On Wednesday, the Icelandic pianist Víkingur Ólafsson performed at Walt Disney Concert Hall a live version of his most recent recording on Deutsche Grammophon, “Mozart and His Contemporaries.” Ólafsson wrote the following about the recording: “This is the period when Mozart was not just perfecting the Classical tradition but subtly subverting it, his graceful touch as featherlight as always but the shadows darker, the nuances and ambiguities more profound.”
Speaking of a featherlight graceful touch, throughout the performance, Ólafsson demonstrated the lightest touch of any pianist I’ve heard. At other times, his playing was sparkling, just like much of the music. Still, in the darker pieces (e.g., the Mozart sonata in C minor and the Adagio in B minor), he brought out the romantic nature of Mozart. As he told the audience before he played, Mozart’s impressive output (more than 800 works) in such a short amount of time (less than 30 years) spanned the Baroque, Classical and Romantic and paved the way for Beethoven. In all respects, Ólafsson’s performance showed immense control and focus, and the audience was entranced.
Ólafsson performed the 90-minute recital without intermission and without applause between the individual pieces by his own request. He obviously wanted to have the greatest impact on the audience of these selective pieces and his ordering of them. As one can see from the list (below), in addition to several pieces by Mozart, Ólafsson performed selections by some lesser-known (e.g., Galuppi, Cimarosa) and better-known (e.g., C.P. E. Bach and Haydn) contemporaries of his. The selections by Mozart ranged from small (in length, but not musicality) to larger: two of his piano sonatas. The two sonatas — the well-known Sonata for Piano No, 16 in C major, K. 545 with its sunny disposition and immediately recognizable melodies and the darker and almost romantic sounding Sonata No. 14 in C minor, K. 457 — were a perfect contrast of Mozart’s sonata composing.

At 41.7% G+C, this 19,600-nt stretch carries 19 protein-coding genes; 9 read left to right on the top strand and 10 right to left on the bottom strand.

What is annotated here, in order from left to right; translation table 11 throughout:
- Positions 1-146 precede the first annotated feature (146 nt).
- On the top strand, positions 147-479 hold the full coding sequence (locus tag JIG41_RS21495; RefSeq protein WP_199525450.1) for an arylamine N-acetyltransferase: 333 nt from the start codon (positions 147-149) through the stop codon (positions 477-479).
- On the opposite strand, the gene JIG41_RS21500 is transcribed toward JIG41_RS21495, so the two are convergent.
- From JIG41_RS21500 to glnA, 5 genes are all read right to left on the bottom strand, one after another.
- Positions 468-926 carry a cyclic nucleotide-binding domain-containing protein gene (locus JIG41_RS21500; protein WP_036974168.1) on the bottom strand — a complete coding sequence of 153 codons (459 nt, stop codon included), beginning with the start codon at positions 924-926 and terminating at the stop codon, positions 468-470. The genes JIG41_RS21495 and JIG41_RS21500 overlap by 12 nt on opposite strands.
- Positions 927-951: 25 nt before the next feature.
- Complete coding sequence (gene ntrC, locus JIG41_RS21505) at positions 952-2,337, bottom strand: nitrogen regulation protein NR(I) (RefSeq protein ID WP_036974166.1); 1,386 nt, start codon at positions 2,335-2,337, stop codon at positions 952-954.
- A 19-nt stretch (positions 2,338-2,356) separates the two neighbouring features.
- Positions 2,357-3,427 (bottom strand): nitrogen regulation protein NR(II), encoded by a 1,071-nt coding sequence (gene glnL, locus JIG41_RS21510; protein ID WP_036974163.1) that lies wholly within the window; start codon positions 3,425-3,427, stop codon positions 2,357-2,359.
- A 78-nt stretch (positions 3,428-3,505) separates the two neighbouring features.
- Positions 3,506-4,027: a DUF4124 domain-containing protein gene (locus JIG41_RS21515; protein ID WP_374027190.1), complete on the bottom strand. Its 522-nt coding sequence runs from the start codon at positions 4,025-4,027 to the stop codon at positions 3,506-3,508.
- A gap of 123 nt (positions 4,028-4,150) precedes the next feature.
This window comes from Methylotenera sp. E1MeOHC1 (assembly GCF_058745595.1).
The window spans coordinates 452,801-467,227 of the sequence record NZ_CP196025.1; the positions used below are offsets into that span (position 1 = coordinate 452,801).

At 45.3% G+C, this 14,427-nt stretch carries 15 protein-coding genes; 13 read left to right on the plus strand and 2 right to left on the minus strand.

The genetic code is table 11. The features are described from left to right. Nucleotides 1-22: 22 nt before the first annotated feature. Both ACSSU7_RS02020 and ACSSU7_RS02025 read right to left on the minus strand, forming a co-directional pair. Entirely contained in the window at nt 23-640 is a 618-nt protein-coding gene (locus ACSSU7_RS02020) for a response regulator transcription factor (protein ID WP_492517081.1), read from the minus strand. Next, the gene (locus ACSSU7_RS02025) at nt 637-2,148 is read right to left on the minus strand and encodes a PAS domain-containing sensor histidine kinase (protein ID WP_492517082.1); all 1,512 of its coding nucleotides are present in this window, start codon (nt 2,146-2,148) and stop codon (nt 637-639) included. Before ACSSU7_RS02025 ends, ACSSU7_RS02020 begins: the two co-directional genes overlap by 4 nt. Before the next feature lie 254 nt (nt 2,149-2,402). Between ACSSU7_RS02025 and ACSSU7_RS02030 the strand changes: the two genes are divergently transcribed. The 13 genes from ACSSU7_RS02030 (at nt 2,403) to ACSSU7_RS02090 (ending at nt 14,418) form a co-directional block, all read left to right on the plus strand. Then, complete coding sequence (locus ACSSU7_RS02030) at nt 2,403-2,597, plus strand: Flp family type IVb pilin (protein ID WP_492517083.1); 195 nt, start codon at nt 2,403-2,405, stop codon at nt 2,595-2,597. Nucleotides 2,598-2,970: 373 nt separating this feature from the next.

Ólafsson’s performance, serious, deeply emotional and obviously inspired, contrasted with his affable, entertaining personality. When he first appeared on stage, he grabbed a microphone and assured the audience that he wasn’t going to do stand-up comedy. But then he proceeded to be very funny, drawing laughter from the audience as he explained what he was going to do.
At the conclusion, when Ólafsson was brought back onstage several times, he announced that it would be very difficult to follow the program with an encore; however, he did play one that fit nicely the mood of the evening: a movement from a J.S. Bach organ sonata, which Ólafsson said would sound better on the WDCH organ.
Ólafsson appears much younger than his 39 years, and he may not be as well-known as some other pianists of approximately the same age, but he should be. Fortunately, if you missed the concert, you can still hear it by purchasing the CD, which, by the way, has garnered 4.7 stars by 208 reviewers on Amazon. If you manage to get it, you will be swept into Ólafsson’s world of Mozart and his contemporaries. Highly recommended!
—Henry Schlinger, Culture Spot LA
Baldassare GALUPPI Piano Sonata No. 9 in F minor I. Andante spiritoso
MOZART Rondo in F for piano, K. 494
C. P. E. BACH Rondo for Keyboard in D Minor, Wq 61/4
CIMAROSA arr. ÓLAFSSON Keyboard Sonata No. 42 in D minor
MOZART Fantasie for Piano No. 3 in D minor, K. 397
MOZART Rondo in D major
CIMAROSA arr. ÓLAFSSON Keyboard Sonata No. 55 in A minor
HAYDN Sonata for Piano in B minor, No. 47, Hob XVI:32
I. Allegro moderato,
II. Menuetto – Trio (Minore),
III. Finale. Presto
MOZART Kleine Gigue in G major K. 574
MOZART Sonata for Piano No. 16 in C major, K. 545
III. Rondo. Allegretto
MOZART arr. ÓLAFSSON String Quintet No. 4 in G minor K. 516
III. Adagio in E flat major
Baldassare GALUPPI Piano Sonata No. 34 in C minor
MOZART Sonata for Piano No. 14 in C minor, K. 457
I. Molto allegro
III. Allegro assai
MOZART Adagio for Piano in B minor, K. 540
MOZART Ave verum corpus K. 618
Photo credit: Photo of Víkingur Ólafsson courtesy of LA Phil